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Improving postnatal care on the ward


When my daughter was born almost a year ago, she was a little bit poorly and we had a five-night stay in hospital before being allowed home just in time for Christmas.

And over the following months of talking about birth to anyone who would listen that inevitably follows having a baby, I noticed the same observations and complaints about time spent in hospital came up again and again amongst the women I know. These weren’t, on the whole, about the medical care - we mostly felt that our immediate needs, the ones about life and death and sickness and health were met, but they were simple measures that could have made the lives of the new mums easier in those first few days when you are exhausted and vulnerable.

I’ve been blogging about this and so far, in a series that is continuing, I’ve come up with six easy ways to improve postnatal care on the ward:

  • Be consistent - in all aspects of caring for a newborn, but particularly breastfeeding, advice changes every time a shift changes. Some staff tell you to try each breast, some to try one breast, some to express, some to limit time on each breast, some to let the baby suckle as long as they like etc. Probably any one of these, followed for a while, would establish feeding, but the lack of consistency means often nothing is given a chance.
  • A debrief for all mums before leaving hospital - I know we can request a debrief with a midwife in the days, weeks or months following birth, but to have one offered as a matter of course would be the ideal time to fill women in on what happened to them and why, what drugs they may be on, what recovery looks like (and when to worry) and to have a chance to discuss any concerns about their baby. Perhaps I was filled in through a drip of information when drug- hazed and sleep-deprived, but none of it went in. A formal debrief before going home would have given me a chance to ask all of my questions.
  • Allow partners 24-hour access - if our partners could stay with us throughout the night, or visit any time, then they would be able to help with the baby while we slept so as to regain much needed strength. I have no doubt this would lessen the number of women who spend their nights in hospital sobbing silently, counting the minutes until visiting starts again.
  • Help us buy the basics - you will most likely have no idea how many nappies or balls of cotton wool you will need for your baby, or how many maternity pads you will fill or whether you will need nipple cream. A small on-ward shop or trolley would solve this easily.
  • Change the sheets - the days post-birth are particularly yukky. You bleed - lots. You may be a bit leaky when it comes to urine. Your breasts produce liquid, not necessarily to order but nearly always when you have found a dry patch to lay on. The baby poos and wees, also not to order, and as you don’t yet know how to do a nappy properly, this also leaks. Current policy seems to be not to wash the baby post birth, but to let the fluids that cover it when it is born come off naturally over the next few days, so this too gets everywhere. Then there’s sick. And of course spillages of food and drink that come from trying to grab a mouthful whenever you can while juggling your slippery newborn. Please, bear this is mind and change the sheets often, at least once a day, preferably more.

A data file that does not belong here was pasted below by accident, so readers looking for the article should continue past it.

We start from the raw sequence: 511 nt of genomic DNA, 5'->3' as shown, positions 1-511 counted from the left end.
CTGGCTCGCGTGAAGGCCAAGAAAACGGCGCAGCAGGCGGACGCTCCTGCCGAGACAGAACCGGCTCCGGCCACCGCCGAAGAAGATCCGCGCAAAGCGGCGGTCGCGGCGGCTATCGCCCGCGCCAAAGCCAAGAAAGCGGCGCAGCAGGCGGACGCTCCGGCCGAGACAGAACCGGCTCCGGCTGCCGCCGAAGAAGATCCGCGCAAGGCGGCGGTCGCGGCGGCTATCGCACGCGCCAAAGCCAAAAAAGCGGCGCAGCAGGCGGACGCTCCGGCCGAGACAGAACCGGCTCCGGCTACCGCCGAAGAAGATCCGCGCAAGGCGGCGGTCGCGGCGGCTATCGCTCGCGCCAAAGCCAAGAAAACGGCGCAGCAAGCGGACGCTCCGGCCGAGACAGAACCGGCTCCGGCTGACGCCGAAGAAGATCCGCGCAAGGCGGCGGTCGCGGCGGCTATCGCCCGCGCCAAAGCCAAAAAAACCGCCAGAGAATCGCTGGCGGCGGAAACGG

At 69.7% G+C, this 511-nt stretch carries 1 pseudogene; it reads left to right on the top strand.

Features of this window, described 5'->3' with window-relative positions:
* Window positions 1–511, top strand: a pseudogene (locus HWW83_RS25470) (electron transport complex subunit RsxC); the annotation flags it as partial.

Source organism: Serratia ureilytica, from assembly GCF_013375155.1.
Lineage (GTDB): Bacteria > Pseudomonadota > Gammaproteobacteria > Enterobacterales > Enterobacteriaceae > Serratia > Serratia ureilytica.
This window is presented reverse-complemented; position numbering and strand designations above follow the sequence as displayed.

• Don’t call me mum - in any other ward you would have our name by our bed and call us that. Please don’t relegate us to being known only in relation to our newborn. There is one person in the world allowed to call me mum - I gave birth to her. This may be small fry to you but treat us as individuals and we’ll feel as if the plans for our care and the care of our babies are individualised too.

Ellie Levenson is a freelance journalist, author of Fifty Campaigns to Shout About and blogs at


Readers' comments (2)

  • Very well said I agree with it all! but can i add one more thing from my experiance 3 years ago.
    PLEASE give analgesia out on time! Coping with a newborn is even more stressful when post op C section pain has been allowed to build up to an unacceptable level. "Not having the keys" is not an excuse!!

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  • I totally agree with this!! Dont call me Mum, I have a name, please use it. PLEASE, PLEASE PLEASE allow our partners to visit or stay whenever they want to. Ater a 72 hour labour, I had an emergency c section, got to the ward at 2300, and my partner was told to leave - he had only just seen his daughter be born and then had to leave her, and me (who couldnt move) to fend for ourselves - when i did call the bell to ask for help, I got 'what is it? why are you not sleeping?' as an answer. Also please dont take our newborns away from us, because YOU decide I need sleep (all of this could be avoided if you just allowed the fathers to stay!!). Also agree with the analgesia point - I was left for 4 hours with no pain relief at final stages!! Also the midwife brought in an empty gas and air cylinder, and then shouted at me that i was doing it right (it was empty!!).

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